Micronesian Paradise of Palau


Koror, Palau



When you first step foot into this remote Micronesian island, of course you immediately sense that you're in a tropical, smaller destination with the warm, outdoor jet bridge and single terminal.  Customs doesn't take long and you're out with your bags to your ride shortly.  Since you most likely landed after midnight, you didn't see much on arrival and you're probably exhausted from a long trip.  But it's actually all perfectly timed... because once you see Palau in the sunlight and breathe the practically unpolluted air is when you start to realize you've woken up on a piece of paradise.


Palau is a small island country and Trusted Territory of Free Trade Association with the U.S. (uses U.S. Dollar) located a few hours by flight east of the Philippines, just north of the equator.  Its history is interestingly dynamic between the comparatively recent original "discovery" and different exchanges through the hands of power in the last few hundred years between Spain, Germany, Japan, and the U.S.  Known largely for some of the best diving in the world, and a jellyfish lake you can swim inside of a volcanic crater, this archipelago is being slowly discovered more and more by the rest of the world.



*Note* Let’s be real - no one is coming all the way out here for 24 hours (except maybe our neighbors in Guam), so most of the suggestions here would take at least a day, though there are plenty of ideas if you’re planning on only being in town a few days. Oh and definitely stay at Palau Central Boutique Hotel (www.palaucentral.com) - it’s the best and newest hotel in town. This spot is closer to town than some of the other high end resorts (and it’s better priced), not to mention their top notch amenities like cook-to-order breakfast, laundry services, Canoe House bar, and pool. All this plus an incredibly friendly staff will easily make it your new home away from home.




If you have met someone who has heard of, or even actually been to Palau, they most likely heard of it as a top scuba diving destination. Some of the most biodiverse marine life is found in this tiny spot in-between the Philippine Sea and the North Pacific Ocean, so anyone who has had the privilege to dive in these waters knows that it is practically incomparable to anywhere else in the world. I highly recommend Sam’s Tours for your diving and other recreational needs - their staff is top notch and the crew is a melting pot of the absolute best marine biologists and dive guides from around the world.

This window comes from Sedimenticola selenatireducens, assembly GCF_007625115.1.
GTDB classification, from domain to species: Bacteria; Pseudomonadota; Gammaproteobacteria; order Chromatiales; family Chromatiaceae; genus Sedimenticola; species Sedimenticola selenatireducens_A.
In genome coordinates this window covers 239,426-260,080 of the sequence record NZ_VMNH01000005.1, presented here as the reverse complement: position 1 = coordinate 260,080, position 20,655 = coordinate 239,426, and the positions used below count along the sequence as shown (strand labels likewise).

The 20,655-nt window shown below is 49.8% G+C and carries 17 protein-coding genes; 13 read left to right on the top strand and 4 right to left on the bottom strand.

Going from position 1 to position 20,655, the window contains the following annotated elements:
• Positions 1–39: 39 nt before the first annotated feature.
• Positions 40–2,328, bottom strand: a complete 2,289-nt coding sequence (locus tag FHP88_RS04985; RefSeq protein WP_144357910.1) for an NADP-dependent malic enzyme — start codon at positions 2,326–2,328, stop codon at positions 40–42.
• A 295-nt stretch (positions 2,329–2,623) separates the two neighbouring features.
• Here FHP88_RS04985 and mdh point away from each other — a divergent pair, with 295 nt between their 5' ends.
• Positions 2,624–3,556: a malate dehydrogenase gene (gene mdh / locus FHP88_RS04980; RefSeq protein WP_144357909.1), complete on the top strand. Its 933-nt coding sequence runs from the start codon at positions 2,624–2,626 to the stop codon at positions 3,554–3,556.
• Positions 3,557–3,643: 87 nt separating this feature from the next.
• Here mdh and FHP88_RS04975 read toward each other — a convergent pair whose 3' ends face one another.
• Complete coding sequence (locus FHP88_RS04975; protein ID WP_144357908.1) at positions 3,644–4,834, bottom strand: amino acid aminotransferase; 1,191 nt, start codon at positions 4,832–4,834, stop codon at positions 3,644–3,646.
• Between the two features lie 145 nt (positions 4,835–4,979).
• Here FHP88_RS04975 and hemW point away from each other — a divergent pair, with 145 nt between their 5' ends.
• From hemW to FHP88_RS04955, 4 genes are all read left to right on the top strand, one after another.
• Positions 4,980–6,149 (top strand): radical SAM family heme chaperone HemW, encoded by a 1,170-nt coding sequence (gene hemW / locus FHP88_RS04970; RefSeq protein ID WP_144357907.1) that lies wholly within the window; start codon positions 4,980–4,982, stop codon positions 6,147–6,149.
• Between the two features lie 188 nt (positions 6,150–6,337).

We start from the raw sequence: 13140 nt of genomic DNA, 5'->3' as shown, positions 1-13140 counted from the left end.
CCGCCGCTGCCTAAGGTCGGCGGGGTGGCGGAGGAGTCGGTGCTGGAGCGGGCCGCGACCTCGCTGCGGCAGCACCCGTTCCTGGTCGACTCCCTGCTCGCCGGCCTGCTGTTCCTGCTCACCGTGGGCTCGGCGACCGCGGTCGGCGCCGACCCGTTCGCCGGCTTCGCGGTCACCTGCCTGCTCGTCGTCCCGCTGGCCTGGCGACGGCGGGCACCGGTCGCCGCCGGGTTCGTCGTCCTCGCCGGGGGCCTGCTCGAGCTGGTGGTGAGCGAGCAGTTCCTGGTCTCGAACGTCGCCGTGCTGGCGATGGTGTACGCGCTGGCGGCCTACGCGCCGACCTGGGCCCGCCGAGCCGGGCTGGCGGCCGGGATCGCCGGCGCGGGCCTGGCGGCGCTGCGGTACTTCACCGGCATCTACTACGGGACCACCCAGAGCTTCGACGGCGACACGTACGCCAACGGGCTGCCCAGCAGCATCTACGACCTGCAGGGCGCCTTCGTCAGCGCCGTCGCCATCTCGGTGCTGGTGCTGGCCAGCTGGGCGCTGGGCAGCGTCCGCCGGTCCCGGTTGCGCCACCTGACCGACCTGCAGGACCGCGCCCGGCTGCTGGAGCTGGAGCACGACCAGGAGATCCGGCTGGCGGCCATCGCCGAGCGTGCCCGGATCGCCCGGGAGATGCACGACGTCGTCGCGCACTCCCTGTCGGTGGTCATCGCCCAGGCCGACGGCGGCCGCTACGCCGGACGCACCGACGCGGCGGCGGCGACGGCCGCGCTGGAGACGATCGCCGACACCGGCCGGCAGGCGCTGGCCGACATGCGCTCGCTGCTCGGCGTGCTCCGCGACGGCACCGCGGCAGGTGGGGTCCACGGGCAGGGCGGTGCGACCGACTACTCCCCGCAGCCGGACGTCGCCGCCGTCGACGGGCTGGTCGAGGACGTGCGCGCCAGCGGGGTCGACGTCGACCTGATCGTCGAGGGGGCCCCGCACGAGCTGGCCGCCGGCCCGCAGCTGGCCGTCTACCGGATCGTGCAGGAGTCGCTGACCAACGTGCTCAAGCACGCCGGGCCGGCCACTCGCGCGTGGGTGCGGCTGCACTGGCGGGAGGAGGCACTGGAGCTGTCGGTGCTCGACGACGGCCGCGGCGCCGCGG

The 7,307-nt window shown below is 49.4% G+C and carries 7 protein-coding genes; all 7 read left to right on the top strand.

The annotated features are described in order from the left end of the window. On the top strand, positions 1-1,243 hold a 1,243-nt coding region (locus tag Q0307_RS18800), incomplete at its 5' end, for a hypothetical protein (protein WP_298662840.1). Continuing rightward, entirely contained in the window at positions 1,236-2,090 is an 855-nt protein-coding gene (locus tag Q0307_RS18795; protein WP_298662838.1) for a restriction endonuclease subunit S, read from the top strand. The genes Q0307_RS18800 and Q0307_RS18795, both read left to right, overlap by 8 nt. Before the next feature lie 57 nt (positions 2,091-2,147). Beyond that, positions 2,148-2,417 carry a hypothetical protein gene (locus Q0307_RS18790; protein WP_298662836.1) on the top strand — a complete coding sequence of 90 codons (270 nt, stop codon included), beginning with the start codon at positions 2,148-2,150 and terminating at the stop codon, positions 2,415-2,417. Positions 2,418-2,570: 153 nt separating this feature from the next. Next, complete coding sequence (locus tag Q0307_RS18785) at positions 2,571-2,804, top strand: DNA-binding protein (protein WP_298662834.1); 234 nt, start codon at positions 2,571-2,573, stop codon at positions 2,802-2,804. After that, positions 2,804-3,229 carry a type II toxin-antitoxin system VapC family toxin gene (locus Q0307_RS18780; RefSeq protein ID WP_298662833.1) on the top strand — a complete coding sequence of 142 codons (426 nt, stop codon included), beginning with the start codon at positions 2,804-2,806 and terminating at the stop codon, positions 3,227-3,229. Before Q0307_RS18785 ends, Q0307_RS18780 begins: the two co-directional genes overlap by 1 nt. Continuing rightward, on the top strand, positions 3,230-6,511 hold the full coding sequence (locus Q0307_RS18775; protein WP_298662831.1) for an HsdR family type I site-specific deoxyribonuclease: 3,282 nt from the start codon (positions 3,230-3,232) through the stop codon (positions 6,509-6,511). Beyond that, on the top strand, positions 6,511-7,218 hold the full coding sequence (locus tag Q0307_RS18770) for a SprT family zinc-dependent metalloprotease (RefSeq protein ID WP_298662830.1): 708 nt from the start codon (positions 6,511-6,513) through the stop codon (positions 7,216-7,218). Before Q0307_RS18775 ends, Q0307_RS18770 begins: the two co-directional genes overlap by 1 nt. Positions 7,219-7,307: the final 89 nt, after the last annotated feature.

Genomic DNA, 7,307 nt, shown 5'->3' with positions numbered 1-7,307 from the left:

Rock Islands.

The archipelago of Palau is made up of over 170 small islands.  Toward the bottom of the stretch are a chain called the Rock Islands.  Find a boat to charter (or make friends with some amazing locals with boats): you won't want to miss them.  Whether you're into diving, snorkeling, or just laying on a beach, you'll be sailing through some of the most beautiful views known to man.  There are countless ways to plan your stops, but to find out which are the best times are to be at the best spots for the best views with the least amount of tour groups at them, I ask the locals.  You'll find they're helpful in sharing their knowledge of the islands and the tides, welcoming tourists far and wide.  Here is one such itinerary:
"Milky Way"

Stop inside the cove and check out the milky mud bath water.  From the sky, the water actually looks white; not because of any white sand beach but from the sulfuric mud found in this area.  Jump in with a mask and see how thick it is, you'll hardly see your hand in front of your face. Grab a bucket and fill it up with the mud so you can give yourself a proper spa treatment on board.  Let it dry for a few minutes while you have a drink then jump back in to rinse it off (keep your eyes closed, and maybe your nose too!).  Insta-smooth!

"Rose Garden"

Throw in some rice or pieces of bead and watch the yellow fins swarm up to the surface.  Jump in for some of the coolest snorkeling you'll experience with swarms of small fish all around you.  You might even spot some Napoleons and trivalies.  The coral is gorgeous and it's deep enough in most areas not to easily hit it, but pay attention to make sure your feet or fins stay off, please (Remember, you had to sign a “Responsible Tourist Pledge” visa in your passport upon arrival!).

"Clam City" 

Another of several spots to stop and see some beautiful marine life for a swim or if you have marine biologist and research friends with cameras prepared for shooting a commercial (Palau happens to be where they filmed the first original Survivor TV series).

"Inoki Island"

This is where you want to stop and have lunch.  If you're with serious boaters who bring meat to grill and food for a few dozen hungry swimmers - or you have some skill with spearfishing - there are BBQs and picnic tables right in front of the beach.  Take a walk wading through the small lagoon off to the side of the tables.  You can walk right out to the other side of the rock island for some more incredibly amazing views.  Palau is home to some of the most pristine waters and clean beaches I've seen anywhere in the world.  Please help keep it this way: be mindful of taking everything with you that you brought and nothing more (but photos, of course).

"Ulong Channel"